The Maritime History of the Great Lakes
Ithaca Journal (Ithaca, NY), Oct. 5, 1856

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Salmon River Harbor- We notice with pleasure, that the construction of the pier and opening of the harbour at the mouth of the Salmon River, on Lake Ontario have been commenced under the direction of Lieutenant Shankland, United States Engineer. The improvement of that harbour is highly important to the large district of country around, and to the navigation of the Lake generally, as it will make it one of the best harbors on the Lake.

About three miles east of the harbour is the beautiful village of Pulaski, located on the banks of the Salmon River, a stream affording some of the best water privileges there can be found in the State. The water is sufficient to propel machinery of any extent, at all seasons of the year, and by the natural canals, at almost every turn of the stream, may be taken out of the bed of the river and applied to machinery at a trifling expense. Pulaski must become a large manufacturing place, at no very distant day. IT is the nearest point through which a rail road from Utica can reach Lake Ontario, and the route is far more favorable than any other, beside being some 20 miles nearer. It is about half way between Syracuse and Watertown between which places a railroad must be constructed within a short time.

A charter is already obtained and surveys are being made for a rail road from Watertown to Utica which must pass directly through Pulaski. It would have rapidly advanced in manufactures long since had it not been for the blind policy and penurious propensity of the agent or son of the owner of a large portion of the village and water power. Judge Benjamin Wright, who refused to sell water privileges without an exorbitant price and thereby prevented the erection of a large cotton factory there sometime since which was afterwards located at Watertown. However, they have seen the error into which they had fallen, and a different and rather liberal policy has recently been adopted which will in addition to the improvement of the harbour give the place a new and valuable stimulus in her onward march to greatness.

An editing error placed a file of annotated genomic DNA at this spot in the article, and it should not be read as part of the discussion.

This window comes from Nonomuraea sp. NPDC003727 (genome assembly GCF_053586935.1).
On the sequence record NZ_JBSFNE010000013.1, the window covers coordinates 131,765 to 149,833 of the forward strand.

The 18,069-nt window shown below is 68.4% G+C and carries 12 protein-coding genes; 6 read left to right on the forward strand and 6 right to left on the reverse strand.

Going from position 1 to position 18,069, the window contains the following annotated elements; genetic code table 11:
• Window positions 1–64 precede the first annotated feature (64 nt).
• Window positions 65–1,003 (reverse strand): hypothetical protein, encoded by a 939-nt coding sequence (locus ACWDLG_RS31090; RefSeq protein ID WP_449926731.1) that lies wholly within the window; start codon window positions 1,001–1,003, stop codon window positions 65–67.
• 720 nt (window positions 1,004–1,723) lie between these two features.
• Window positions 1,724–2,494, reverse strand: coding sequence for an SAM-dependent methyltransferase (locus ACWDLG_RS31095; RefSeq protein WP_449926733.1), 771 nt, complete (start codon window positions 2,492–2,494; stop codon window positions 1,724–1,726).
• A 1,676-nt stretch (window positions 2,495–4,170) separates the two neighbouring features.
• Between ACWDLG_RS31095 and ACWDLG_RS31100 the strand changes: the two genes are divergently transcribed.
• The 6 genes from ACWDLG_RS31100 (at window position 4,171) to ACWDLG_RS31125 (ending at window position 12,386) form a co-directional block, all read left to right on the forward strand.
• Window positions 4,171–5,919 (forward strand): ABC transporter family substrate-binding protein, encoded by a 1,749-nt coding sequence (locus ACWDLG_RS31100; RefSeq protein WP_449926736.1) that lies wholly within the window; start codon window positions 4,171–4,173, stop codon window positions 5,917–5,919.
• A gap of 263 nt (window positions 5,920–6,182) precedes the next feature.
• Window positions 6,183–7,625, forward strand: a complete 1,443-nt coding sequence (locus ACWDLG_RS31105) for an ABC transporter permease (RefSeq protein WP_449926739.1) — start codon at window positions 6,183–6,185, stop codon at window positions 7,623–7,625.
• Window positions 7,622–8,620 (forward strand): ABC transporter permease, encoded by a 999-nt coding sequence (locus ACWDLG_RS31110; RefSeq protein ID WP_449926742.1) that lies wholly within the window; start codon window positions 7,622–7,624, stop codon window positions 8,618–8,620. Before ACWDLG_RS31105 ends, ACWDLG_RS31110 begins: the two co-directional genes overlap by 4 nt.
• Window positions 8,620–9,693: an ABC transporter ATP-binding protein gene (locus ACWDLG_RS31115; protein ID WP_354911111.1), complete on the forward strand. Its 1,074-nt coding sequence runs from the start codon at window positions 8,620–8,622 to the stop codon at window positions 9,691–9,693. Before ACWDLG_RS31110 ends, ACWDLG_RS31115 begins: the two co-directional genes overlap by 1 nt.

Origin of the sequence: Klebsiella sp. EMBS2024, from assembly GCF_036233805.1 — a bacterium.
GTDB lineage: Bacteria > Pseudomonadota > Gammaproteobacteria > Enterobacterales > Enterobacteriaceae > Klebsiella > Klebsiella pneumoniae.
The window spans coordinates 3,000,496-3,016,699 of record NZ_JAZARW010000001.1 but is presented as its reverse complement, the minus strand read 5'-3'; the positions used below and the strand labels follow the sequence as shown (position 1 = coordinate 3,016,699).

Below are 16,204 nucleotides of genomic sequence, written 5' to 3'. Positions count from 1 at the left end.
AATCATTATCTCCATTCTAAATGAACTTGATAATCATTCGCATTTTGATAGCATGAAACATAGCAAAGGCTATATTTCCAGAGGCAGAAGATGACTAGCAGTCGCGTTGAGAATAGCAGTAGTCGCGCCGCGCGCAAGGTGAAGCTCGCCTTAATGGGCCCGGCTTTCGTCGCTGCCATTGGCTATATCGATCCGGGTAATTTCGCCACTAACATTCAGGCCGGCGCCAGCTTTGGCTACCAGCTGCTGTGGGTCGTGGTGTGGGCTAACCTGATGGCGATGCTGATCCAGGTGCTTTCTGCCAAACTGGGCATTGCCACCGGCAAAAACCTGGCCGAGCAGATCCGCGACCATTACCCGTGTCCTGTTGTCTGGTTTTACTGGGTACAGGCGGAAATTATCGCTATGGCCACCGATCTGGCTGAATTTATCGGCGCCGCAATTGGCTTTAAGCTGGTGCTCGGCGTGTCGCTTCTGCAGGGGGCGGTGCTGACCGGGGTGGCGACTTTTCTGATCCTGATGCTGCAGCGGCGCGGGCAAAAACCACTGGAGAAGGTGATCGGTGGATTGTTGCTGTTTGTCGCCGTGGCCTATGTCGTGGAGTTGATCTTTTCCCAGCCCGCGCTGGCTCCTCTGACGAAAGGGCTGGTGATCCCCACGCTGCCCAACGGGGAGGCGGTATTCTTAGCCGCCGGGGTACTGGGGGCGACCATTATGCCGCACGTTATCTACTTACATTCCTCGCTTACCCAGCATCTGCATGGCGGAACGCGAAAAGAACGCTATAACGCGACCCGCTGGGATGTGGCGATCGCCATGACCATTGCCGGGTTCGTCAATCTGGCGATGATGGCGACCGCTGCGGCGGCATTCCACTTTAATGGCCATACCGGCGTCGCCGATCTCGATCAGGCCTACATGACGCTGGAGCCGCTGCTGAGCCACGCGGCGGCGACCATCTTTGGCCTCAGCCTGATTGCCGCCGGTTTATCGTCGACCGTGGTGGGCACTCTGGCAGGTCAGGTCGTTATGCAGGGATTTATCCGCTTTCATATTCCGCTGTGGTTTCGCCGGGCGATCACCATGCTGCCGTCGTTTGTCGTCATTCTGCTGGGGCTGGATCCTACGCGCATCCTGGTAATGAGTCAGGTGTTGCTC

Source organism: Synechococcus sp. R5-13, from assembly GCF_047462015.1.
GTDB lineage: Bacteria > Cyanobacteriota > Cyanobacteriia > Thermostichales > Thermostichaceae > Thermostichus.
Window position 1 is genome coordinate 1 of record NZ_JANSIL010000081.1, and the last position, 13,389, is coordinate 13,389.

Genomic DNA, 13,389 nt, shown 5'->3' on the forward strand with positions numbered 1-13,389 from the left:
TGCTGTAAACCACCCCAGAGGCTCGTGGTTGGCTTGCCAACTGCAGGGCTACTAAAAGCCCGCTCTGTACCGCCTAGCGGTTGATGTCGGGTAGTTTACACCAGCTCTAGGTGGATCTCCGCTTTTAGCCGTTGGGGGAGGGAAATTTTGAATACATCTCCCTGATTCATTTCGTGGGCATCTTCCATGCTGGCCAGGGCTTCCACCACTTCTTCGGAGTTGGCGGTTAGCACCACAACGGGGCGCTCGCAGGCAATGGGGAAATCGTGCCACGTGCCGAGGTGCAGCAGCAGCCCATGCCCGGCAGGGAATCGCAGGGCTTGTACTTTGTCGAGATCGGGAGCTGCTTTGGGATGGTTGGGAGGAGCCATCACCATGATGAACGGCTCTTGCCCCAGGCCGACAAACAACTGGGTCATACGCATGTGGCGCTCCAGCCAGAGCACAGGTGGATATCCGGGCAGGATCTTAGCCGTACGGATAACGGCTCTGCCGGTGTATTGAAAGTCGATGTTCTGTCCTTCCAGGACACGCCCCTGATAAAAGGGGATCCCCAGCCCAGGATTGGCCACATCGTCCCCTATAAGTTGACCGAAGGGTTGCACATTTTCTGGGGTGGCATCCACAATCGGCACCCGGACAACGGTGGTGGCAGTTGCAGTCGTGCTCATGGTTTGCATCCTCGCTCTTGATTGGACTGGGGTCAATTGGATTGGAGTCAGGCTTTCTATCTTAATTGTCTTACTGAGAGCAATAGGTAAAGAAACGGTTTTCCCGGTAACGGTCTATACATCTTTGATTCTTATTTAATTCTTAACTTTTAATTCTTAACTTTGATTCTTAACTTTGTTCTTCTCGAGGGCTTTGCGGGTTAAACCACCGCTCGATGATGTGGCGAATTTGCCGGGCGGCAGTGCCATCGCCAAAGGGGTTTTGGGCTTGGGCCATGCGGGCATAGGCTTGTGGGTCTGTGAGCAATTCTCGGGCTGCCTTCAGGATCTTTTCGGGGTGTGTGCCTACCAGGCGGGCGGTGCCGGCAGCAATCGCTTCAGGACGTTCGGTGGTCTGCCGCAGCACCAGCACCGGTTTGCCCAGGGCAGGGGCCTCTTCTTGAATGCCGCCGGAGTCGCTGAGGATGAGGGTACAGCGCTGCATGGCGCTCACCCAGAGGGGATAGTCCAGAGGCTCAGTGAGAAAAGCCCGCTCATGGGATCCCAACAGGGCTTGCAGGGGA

We also notice, that an effort is making to build up a neat village at the mouth of the Salmon river and harbour, which must prove fruitless, as is has no advantage of water power, and from the marshes bordering on the lake, is unhealthy, while Pulaski is entirely the reverse, being one of the most healthy villages in the State.

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Oct. 5, 1856
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Richard Palmer
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Public domain: Copyright has expired according to the applicable Canadian or American laws. No restrictions on use.
Maritime History of the Great Lakes
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Ithaca Journal (Ithaca, NY), Oct. 5, 1856